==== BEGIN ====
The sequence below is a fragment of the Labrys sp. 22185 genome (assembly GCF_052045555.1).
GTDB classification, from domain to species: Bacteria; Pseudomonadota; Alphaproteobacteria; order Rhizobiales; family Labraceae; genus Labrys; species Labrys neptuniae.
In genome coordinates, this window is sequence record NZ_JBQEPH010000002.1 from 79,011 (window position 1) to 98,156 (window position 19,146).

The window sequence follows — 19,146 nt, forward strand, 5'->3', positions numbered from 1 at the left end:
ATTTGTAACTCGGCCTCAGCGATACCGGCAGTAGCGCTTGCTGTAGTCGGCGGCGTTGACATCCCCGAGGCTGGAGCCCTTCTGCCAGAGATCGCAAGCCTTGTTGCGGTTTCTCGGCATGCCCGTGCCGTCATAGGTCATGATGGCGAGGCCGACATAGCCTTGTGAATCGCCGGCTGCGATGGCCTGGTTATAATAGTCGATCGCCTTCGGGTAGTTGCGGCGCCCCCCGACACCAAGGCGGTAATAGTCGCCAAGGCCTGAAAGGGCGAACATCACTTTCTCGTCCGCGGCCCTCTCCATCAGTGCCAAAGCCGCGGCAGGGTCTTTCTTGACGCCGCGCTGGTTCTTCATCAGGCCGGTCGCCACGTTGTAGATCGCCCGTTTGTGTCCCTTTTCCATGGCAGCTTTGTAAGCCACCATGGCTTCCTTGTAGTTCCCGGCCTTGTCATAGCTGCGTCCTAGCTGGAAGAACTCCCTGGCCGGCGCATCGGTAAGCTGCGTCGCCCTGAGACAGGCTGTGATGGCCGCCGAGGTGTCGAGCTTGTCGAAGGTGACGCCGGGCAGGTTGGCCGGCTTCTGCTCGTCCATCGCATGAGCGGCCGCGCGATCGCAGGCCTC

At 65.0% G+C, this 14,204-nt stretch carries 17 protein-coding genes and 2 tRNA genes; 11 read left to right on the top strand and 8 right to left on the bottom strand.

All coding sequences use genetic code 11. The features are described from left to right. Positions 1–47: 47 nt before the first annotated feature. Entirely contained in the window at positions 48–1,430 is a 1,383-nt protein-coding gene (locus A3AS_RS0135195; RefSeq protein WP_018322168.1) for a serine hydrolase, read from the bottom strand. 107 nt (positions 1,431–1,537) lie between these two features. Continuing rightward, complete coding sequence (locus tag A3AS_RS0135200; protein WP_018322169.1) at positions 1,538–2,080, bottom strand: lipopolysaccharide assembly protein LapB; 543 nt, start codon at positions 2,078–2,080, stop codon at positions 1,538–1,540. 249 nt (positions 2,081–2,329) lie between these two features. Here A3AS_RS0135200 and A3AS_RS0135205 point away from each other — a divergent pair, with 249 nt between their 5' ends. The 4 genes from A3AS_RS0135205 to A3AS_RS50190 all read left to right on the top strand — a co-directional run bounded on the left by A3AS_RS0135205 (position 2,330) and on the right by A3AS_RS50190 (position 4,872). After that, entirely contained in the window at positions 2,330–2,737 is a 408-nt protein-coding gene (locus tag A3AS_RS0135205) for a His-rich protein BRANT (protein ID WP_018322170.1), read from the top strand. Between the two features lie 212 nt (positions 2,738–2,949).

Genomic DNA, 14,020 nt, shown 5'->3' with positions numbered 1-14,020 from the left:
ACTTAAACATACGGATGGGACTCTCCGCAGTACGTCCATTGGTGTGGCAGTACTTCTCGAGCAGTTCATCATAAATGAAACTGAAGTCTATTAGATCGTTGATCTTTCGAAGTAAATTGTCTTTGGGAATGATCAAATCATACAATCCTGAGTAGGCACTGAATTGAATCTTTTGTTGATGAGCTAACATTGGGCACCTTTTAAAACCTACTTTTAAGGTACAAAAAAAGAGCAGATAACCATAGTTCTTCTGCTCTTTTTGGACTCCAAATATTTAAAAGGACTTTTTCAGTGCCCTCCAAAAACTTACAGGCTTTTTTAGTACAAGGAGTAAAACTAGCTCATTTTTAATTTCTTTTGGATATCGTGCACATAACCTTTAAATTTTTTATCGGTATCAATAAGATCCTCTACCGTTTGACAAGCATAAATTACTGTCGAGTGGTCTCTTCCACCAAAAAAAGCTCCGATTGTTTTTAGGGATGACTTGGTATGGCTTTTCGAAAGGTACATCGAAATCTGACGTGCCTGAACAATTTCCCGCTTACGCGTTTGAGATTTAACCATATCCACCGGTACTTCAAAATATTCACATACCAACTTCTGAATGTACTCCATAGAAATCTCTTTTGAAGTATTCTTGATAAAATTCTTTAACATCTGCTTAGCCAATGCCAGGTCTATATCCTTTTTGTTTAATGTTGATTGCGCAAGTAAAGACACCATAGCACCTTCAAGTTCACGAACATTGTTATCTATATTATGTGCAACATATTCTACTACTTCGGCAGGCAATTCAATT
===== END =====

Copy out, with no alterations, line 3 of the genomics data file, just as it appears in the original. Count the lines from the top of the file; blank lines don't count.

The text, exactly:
In genome coordinates, this window is sequence record NZ_JBQEPH010000002.1 from 79,011 (window position 1) to 98,156 (window position 19,146).